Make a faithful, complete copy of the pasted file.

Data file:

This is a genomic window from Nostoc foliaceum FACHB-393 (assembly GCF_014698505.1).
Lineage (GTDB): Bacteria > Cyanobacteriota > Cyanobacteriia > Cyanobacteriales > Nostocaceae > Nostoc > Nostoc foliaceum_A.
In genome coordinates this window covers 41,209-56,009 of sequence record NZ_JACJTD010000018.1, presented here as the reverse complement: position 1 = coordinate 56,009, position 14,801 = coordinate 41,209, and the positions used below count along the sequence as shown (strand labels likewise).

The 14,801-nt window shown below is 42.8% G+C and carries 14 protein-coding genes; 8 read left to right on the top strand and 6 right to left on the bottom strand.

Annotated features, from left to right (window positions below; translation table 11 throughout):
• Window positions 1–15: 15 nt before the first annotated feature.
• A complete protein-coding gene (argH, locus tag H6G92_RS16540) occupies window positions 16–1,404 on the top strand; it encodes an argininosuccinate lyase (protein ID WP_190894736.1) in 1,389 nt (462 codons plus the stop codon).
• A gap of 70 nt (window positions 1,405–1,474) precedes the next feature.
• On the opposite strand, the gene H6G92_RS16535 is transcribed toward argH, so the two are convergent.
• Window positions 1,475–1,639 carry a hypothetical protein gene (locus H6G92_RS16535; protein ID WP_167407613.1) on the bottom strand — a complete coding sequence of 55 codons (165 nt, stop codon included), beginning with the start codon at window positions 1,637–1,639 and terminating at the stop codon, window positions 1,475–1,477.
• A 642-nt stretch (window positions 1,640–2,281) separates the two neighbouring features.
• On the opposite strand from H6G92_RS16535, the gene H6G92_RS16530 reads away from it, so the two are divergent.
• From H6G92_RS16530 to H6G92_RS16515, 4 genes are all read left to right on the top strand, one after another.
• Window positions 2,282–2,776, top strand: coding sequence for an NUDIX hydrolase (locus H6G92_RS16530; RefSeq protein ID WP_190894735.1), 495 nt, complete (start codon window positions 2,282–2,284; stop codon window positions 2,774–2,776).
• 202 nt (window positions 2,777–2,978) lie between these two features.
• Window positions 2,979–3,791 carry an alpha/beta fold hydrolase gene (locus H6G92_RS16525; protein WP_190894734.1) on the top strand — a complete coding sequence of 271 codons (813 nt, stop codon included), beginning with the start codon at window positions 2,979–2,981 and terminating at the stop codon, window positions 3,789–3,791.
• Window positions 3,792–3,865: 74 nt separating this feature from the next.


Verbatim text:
This is a genomic window from Nostoc foliaceum FACHB-393 (assembly GCF_014698505.1).
Lineage (GTDB): Bacteria > Cyanobacteriota > Cyanobacteriia > Cyanobacteriales > Nostocaceae > Nostoc > Nostoc foliaceum_A.
In genome coordinates this window covers 41,209-56,009 of sequence record NZ_JACJTD010000018.1, presented here as the reverse complement: position 1 = coordinate 56,009, position 14,801 = coordinate 41,209, and the positions used below count along the sequence as shown (strand labels likewise).

The 14,801-nt window shown below is 42.8% G+C and carries 14 protein-coding genes; 8 read left to right on the top strand and 6 right to left on the bottom strand.

Annotated features, from left to right (window positions below; translation table 11 throughout):
• Window positions 1–15: 15 nt before the first annotated feature.
• A complete protein-coding gene (argH, locus tag H6G92_RS16540) occupies window positions 16–1,404 on the top strand; it encodes an argininosuccinate lyase (protein ID WP_190894736.1) in 1,389 nt (462 codons plus the stop codon).
• A gap of 70 nt (window positions 1,405–1,474) precedes the next feature.
• On the opposite strand, the gene H6G92_RS16535 is transcribed toward argH, so the two are convergent.
• Window positions 1,475–1,639 carry a hypothetical protein gene (locus H6G92_RS16535; protein ID WP_167407613.1) on the bottom strand — a complete coding sequence of 55 codons (165 nt, stop codon included), beginning with the start codon at window positions 1,637–1,639 and terminating at the stop codon, window positions 1,475–1,477.
• A 642-nt stretch (window positions 1,640–2,281) separates the two neighbouring features.
• On the opposite strand from H6G92_RS16535, the gene H6G92_RS16530 reads away from it, so the two are divergent.
• From H6G92_RS16530 to H6G92_RS16515, 4 genes are all read left to right on the top strand, one after another.
• Window positions 2,282–2,776, top strand: coding sequence for an NUDIX hydrolase (locus H6G92_RS16530; RefSeq protein ID WP_190894735.1), 495 nt, complete (start codon window positions 2,282–2,284; stop codon window positions 2,774–2,776).
• 202 nt (window positions 2,777–2,978) lie between these two features.
• Window positions 2,979–3,791 carry an alpha/beta fold hydrolase gene (locus H6G92_RS16525; protein WP_190894734.1) on the top strand — a complete coding sequence of 271 codons (813 nt, stop codon included), beginning with the start codon at window positions 2,979–2,981 and terminating at the stop codon, window positions 3,789–3,791.
• Window positions 3,792–3,865: 74 nt separating this feature from the next.